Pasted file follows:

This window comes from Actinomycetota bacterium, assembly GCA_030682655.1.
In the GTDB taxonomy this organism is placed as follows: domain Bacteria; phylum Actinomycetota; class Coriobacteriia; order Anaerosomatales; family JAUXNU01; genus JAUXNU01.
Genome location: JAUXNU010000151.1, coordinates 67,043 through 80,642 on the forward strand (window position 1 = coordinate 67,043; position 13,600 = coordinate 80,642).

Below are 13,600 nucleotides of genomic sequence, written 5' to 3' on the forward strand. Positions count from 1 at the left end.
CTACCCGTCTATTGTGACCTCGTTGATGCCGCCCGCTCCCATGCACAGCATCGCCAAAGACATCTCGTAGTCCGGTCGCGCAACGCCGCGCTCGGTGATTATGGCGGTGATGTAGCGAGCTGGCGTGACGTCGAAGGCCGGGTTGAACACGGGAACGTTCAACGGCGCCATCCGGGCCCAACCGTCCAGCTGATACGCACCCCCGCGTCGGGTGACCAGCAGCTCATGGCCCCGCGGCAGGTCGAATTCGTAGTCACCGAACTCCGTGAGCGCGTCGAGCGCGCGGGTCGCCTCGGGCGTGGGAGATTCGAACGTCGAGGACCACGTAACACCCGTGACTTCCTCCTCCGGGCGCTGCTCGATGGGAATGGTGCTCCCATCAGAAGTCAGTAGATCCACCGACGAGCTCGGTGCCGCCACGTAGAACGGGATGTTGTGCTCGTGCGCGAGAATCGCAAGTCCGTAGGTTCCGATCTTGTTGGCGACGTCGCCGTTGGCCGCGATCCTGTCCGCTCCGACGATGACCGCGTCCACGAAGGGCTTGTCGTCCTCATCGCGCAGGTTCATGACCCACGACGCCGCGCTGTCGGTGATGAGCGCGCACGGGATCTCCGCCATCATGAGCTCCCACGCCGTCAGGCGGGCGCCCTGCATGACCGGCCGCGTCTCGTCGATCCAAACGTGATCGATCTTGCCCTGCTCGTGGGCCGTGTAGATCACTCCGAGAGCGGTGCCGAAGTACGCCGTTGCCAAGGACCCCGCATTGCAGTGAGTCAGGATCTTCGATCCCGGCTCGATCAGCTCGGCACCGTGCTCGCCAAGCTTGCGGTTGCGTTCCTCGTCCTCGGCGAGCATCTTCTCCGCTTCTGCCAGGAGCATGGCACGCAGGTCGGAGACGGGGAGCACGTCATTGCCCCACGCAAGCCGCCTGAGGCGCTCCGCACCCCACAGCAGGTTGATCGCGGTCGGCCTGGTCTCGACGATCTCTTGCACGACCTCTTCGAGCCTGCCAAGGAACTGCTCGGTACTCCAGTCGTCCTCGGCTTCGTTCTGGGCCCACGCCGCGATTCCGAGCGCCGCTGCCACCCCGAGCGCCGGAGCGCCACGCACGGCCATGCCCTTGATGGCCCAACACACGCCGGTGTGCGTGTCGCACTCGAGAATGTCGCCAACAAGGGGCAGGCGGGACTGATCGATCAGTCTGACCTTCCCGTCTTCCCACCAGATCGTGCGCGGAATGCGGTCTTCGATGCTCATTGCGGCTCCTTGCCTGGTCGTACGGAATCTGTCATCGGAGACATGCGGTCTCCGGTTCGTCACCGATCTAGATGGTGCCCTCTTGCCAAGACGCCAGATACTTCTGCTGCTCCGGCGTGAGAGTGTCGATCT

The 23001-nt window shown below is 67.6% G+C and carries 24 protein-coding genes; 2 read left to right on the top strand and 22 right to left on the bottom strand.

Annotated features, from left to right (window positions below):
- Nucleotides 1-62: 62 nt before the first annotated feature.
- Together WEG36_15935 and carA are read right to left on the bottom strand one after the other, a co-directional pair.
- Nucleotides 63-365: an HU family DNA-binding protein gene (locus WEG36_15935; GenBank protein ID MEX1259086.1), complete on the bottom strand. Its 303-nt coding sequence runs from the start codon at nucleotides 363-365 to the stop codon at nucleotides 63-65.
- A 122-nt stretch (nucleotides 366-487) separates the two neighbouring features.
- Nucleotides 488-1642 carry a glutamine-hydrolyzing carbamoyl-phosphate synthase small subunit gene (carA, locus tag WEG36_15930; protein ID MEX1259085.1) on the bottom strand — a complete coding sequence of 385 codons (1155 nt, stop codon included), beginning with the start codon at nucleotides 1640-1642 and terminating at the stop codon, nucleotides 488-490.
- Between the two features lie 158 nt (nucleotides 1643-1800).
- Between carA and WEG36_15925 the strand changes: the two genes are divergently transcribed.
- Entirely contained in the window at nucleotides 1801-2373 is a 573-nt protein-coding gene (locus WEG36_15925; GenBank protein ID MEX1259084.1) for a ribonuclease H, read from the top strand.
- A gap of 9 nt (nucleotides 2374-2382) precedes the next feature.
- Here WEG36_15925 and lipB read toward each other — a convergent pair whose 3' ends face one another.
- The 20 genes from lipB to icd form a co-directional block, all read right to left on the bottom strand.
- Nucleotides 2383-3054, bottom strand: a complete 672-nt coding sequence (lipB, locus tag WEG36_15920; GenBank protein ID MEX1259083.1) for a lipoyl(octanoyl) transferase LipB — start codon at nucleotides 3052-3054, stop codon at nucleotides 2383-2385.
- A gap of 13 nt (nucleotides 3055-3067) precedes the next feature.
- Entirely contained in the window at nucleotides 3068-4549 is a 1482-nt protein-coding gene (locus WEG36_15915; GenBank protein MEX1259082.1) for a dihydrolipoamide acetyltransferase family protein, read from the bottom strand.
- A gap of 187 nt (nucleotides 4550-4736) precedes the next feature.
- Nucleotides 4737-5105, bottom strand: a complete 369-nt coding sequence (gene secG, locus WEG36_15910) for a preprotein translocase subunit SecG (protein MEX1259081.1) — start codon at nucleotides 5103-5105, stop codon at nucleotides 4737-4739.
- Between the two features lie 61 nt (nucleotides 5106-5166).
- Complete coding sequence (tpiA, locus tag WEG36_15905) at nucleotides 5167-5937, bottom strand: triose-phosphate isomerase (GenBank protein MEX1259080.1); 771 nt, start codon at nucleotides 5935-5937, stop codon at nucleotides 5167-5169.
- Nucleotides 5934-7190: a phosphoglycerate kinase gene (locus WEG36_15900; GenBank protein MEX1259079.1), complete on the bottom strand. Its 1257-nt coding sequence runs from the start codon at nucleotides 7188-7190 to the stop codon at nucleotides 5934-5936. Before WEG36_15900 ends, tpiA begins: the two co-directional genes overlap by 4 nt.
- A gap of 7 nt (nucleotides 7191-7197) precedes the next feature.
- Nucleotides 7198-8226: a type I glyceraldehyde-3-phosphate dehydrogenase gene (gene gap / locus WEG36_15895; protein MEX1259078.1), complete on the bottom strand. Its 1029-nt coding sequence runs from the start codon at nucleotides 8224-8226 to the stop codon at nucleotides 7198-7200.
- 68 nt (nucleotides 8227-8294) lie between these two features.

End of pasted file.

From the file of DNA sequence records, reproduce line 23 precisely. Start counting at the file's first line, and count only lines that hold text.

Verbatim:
- Nucleotides 4737-5105, bottom strand: a complete 369-nt coding sequence (gene secG, locus WEG36_15910) for a preprotein translocase subunit SecG (protein MEX1259081.1) — start codon at nucleotides 5103-5105, stop codon at nucleotides 4737-4739.